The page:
I need to find a secret sharing scheme with these properties:

  • The scheme is set up by all participants, ie no single entity called the dealer

  • The parameters of secret sharing need to be modifiable, eg enrollment, disenrollment, change of access structure, ...

  • Need to be verifiable, ie participants could check whether their shares are consistent with others.

Is this scheme could be available at all !?

A brief description is helpful.

  • $\begingroup$ Hello and welcome to Crypto.SE. The Dining Cryptographers problem doesn't exactly fit your needs but comes close. Apart from that, what have you tried? (the question as it stands shows lack of research so that last bit is important). $\endgroup$
    – rath
    Jan 28, 2014 at 13:34
  • $\begingroup$ This sounds a lot like the Joint-Uncond-Secure-RSS scheme of link.springer.com/chapter/10.1007%2F3-540-68339-9_31. The trick is to let each participant be a dealer, or, put differently, build the scheme around participants who generate their shares randomly. $\endgroup$ Jan 28, 2014 at 16:43
  • $\begingroup$ If robustness isn't a requirement, also look at Pedersen's original scheme link.springer.com/chapter/10.1007%2F3-540-46416-6_47 $\endgroup$ Jan 28, 2014 at 17:04
  • $\begingroup$ Thanks all friends :) I'm going to check and use these articles specially the last one ;) $\endgroup$ Jan 28, 2014 at 21:26
  • $\begingroup$ How is the secret to be determined in the first place? $\;$ $\endgroup$
    – user991
    Jan 29, 2014 at 23:14

1 Answer 1


The "simple" answer to your question is that all of the above can be achieved using secure multiparty computation (see this review article on Secure Multiparty Computation for a more detailed overview). The best way to abstract this is to define an "ideal functionality" $F$ which is run by a trusted third party, receiving inputs from the parties and providing outputs. The theory of MPC then tells us that any such functionality can be securely computed by the parties interacting. (There are details of early abort, fairness, etc. However, I believe that this is orthogonal to what is in the question.)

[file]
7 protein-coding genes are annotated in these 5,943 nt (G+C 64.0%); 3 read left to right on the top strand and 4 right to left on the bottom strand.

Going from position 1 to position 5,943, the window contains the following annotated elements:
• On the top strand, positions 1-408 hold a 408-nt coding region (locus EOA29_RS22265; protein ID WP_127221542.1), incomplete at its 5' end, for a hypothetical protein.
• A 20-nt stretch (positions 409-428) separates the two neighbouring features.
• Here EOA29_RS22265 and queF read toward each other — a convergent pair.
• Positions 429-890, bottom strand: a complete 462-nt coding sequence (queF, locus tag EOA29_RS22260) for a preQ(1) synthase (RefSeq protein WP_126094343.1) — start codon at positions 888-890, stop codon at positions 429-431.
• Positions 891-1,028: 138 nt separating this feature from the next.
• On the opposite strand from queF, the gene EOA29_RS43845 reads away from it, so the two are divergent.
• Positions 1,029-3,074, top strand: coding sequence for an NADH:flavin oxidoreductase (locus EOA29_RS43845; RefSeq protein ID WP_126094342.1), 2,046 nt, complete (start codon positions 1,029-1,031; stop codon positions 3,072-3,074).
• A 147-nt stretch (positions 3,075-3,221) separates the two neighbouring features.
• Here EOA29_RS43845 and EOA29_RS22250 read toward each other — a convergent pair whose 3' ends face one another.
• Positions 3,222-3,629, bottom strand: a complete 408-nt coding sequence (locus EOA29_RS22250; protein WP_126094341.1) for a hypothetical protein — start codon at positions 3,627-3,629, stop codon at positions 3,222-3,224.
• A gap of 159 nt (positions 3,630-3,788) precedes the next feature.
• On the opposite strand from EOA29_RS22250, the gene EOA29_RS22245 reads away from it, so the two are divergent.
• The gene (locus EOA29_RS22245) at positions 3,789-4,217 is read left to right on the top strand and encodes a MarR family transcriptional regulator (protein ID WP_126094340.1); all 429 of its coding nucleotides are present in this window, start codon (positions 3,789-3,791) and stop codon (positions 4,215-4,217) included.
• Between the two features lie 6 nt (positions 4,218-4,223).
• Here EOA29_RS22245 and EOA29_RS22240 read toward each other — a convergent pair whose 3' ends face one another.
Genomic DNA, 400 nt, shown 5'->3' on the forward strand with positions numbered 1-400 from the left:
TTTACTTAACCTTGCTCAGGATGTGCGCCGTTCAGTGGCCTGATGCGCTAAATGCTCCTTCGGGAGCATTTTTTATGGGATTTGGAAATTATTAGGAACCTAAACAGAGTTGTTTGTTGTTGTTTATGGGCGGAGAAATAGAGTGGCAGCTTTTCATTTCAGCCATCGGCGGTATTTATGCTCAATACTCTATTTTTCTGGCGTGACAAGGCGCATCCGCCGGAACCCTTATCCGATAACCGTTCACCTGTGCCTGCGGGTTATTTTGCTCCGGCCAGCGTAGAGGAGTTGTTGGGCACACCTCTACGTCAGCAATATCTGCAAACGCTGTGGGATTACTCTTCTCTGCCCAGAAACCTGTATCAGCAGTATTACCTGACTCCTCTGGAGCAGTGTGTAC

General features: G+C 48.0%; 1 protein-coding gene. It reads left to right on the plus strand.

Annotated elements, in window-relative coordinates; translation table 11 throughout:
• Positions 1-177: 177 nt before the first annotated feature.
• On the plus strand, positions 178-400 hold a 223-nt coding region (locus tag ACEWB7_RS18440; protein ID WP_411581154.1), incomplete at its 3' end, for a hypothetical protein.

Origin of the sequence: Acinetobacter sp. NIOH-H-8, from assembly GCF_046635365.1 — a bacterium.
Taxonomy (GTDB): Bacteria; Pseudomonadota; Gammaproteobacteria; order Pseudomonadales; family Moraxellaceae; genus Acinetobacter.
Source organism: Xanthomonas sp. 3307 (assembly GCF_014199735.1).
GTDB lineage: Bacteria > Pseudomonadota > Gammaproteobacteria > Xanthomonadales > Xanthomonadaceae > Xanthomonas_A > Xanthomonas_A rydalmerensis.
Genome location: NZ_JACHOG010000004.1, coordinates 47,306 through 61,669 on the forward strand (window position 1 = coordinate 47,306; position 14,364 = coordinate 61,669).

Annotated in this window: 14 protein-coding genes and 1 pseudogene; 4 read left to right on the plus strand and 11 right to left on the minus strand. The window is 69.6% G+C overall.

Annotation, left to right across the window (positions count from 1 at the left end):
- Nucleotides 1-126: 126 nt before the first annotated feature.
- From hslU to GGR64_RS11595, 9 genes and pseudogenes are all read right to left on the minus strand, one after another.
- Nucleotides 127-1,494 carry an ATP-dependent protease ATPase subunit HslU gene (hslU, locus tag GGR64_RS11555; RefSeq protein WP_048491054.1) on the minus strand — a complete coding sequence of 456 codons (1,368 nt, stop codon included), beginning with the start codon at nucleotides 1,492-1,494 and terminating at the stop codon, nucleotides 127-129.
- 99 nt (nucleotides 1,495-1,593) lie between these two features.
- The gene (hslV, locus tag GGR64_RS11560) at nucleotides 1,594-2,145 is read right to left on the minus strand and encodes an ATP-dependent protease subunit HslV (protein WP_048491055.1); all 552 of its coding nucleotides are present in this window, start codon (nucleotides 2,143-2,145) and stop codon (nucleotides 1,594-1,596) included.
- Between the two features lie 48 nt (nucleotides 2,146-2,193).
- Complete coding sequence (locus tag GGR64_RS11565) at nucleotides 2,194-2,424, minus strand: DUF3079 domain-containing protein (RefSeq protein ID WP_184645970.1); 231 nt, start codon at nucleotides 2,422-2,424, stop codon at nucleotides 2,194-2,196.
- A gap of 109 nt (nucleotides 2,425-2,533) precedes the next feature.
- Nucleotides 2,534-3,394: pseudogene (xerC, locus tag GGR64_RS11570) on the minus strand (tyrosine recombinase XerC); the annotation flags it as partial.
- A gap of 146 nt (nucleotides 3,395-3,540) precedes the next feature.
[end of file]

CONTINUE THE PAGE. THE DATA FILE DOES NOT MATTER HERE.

According to the above, we can define each of the required features as an ideal functionality:

  • For setting up the sharing without a dealer, one has to assume that they are generating a sharing of some random value (otherwise what are they sharing). Assuming that they wish to share a random $s\in\mathbb{F}$ according to some access structure $\cal Q$, the ideal functionality can be defined to receive the description of the field and the access structure from all parties. Then, assuming they are all the same, it samples a random $s\leftarrow\mathbb{F}$, locally computes the secret sharing according to $\cal Q$, and sends each party its share.
  • The parameters can all be changed by defining an ideal functionality that receives the shares from all parties (or at least a quorum) and the new parameters. The trusted party then reconstructs the secret $s$, generates a new secret sharing according to the new parameters, and sends each party its new share.
  • Verifiability follows automatically from the fact that if the MPC protocol is secure against malicious adversaries, then it is guaranteed that all outputs are correct.

Having said this, one issue that may arise is that parties may send incorrect shares to the trusted party for the second item. This can be solved by either assuming that the threshold is strictly less than the number of parties participating. This suffices since if the secret sharing is Shamir, for example, then all shares must lie on the same polynomial, and any incorrect value is detected. However, if you wish to prevent an abort, then you need enough redundancy (e.g., if $t<n/3$ then you will always have enough honest shares to "correct" any corrupt ones). Another, more general, way of ensuring that nothing is changed is to have all parties hold commitments of all shares, or the like, and the trusted party verifies that all inputs used are unchanged.

Having said all of the above, what one often wants is something more complex. First, not all parties may participate in all phases. Second, you want to find an efficient MPC protocol that deals with the above. In general, this is all possible. However, exactly specifying how to do it is beyond the scope of this answer, and depends very much on exactly what setting you are in. The best source to understand more specifically about this would be the book Secure Multiparty Computation and Secret Sharing. However, there are many techniques that are relevant that can be found in the MPC literature.


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